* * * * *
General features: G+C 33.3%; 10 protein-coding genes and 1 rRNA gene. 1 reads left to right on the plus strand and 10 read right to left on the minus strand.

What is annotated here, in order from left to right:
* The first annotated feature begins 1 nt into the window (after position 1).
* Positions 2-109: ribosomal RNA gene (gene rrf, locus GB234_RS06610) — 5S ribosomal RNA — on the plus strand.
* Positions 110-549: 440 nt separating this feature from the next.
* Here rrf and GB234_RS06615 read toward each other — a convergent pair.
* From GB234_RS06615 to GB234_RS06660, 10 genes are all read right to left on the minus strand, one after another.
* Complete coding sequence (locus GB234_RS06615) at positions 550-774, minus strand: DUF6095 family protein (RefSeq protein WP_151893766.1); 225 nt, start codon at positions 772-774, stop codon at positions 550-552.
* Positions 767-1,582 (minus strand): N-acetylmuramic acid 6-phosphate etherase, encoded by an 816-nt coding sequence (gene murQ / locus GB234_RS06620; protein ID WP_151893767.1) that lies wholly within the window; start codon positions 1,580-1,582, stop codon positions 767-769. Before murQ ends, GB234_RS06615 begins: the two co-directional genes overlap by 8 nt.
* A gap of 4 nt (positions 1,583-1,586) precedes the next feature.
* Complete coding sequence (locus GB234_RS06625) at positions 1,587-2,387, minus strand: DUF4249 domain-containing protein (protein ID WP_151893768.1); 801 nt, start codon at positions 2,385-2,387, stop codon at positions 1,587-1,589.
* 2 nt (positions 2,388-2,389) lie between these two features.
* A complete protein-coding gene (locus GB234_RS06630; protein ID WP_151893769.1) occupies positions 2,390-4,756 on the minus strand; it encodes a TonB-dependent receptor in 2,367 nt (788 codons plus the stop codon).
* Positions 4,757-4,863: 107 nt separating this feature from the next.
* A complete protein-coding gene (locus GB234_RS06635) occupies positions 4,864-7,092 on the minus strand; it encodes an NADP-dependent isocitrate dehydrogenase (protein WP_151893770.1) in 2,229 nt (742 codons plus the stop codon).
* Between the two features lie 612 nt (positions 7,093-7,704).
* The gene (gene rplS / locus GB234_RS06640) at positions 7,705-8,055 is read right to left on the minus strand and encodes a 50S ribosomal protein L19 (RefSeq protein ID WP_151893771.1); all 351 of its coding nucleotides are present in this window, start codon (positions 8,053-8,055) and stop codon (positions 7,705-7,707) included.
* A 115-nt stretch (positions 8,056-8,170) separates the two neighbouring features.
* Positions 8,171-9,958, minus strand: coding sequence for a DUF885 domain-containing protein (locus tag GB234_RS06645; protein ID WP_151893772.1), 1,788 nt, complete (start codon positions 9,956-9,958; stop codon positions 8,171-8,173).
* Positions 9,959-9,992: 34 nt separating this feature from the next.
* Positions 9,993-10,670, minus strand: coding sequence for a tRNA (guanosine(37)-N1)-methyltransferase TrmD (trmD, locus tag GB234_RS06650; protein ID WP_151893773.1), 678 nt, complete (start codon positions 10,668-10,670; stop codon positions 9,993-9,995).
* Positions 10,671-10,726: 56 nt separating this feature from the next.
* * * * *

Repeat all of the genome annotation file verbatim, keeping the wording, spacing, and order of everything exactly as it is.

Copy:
General features: G+C 33.3%; 10 protein-coding genes and 1 rRNA gene. 1 reads left to right on the plus strand and 10 read right to left on the minus strand.

What is annotated here, in order from left to right:
* The first annotated feature begins 1 nt into the window (after position 1).
* Positions 2-109: ribosomal RNA gene (gene rrf, locus GB234_RS06610) — 5S ribosomal RNA — on the plus strand.
* Positions 110-549: 440 nt separating this feature from the next.
* Here rrf and GB234_RS06615 read toward each other — a convergent pair.
* From GB234_RS06615 to GB234_RS06660, 10 genes are all read right to left on the minus strand, one after another.
* Complete coding sequence (locus GB234_RS06615) at positions 550-774, minus strand: DUF6095 family protein (RefSeq protein WP_151893766.1); 225 nt, start codon at positions 772-774, stop codon at positions 550-552.
* Positions 767-1,582 (minus strand): N-acetylmuramic acid 6-phosphate etherase, encoded by an 816-nt coding sequence (gene murQ / locus GB234_RS06620; protein ID WP_151893767.1) that lies wholly within the window; start codon positions 1,580-1,582, stop codon positions 767-769. Before murQ ends, GB234_RS06615 begins: the two co-directional genes overlap by 8 nt.
* A gap of 4 nt (positions 1,583-1,586) precedes the next feature.
* Complete coding sequence (locus GB234_RS06625) at positions 1,587-2,387, minus strand: DUF4249 domain-containing protein (protein ID WP_151893768.1); 801 nt, start codon at positions 2,385-2,387, stop codon at positions 1,587-1,589.
* 2 nt (positions 2,388-2,389) lie between these two features.
* A complete protein-coding gene (locus GB234_RS06630; protein ID WP_151893769.1) occupies positions 2,390-4,756 on the minus strand; it encodes a TonB-dependent receptor in 2,367 nt (788 codons plus the stop codon).
* Positions 4,757-4,863: 107 nt separating this feature from the next.
* A complete protein-coding gene (locus GB234_RS06635) occupies positions 4,864-7,092 on the minus strand; it encodes an NADP-dependent isocitrate dehydrogenase (protein WP_151893770.1) in 2,229 nt (742 codons plus the stop codon).
* Between the two features lie 612 nt (positions 7,093-7,704).
* The gene (gene rplS / locus GB234_RS06640) at positions 7,705-8,055 is read right to left on the minus strand and encodes a 50S ribosomal protein L19 (RefSeq protein ID WP_151893771.1); all 351 of its coding nucleotides are present in this window, start codon (positions 8,053-8,055) and stop codon (positions 7,705-7,707) included.
* A 115-nt stretch (positions 8,056-8,170) separates the two neighbouring features.
* Positions 8,171-9,958, minus strand: coding sequence for a DUF885 domain-containing protein (locus tag GB234_RS06645; protein ID WP_151893772.1), 1,788 nt, complete (start codon positions 9,956-9,958; stop codon positions 8,171-8,173).
* Positions 9,959-9,992: 34 nt separating this feature from the next.
* Positions 9,993-10,670, minus strand: coding sequence for a tRNA (guanosine(37)-N1)-methyltransferase TrmD (trmD, locus tag GB234_RS06650; protein ID WP_151893773.1), 678 nt, complete (start codon positions 10,668-10,670; stop codon positions 9,993-9,995).
* Positions 10,671-10,726: 56 nt separating this feature from the next.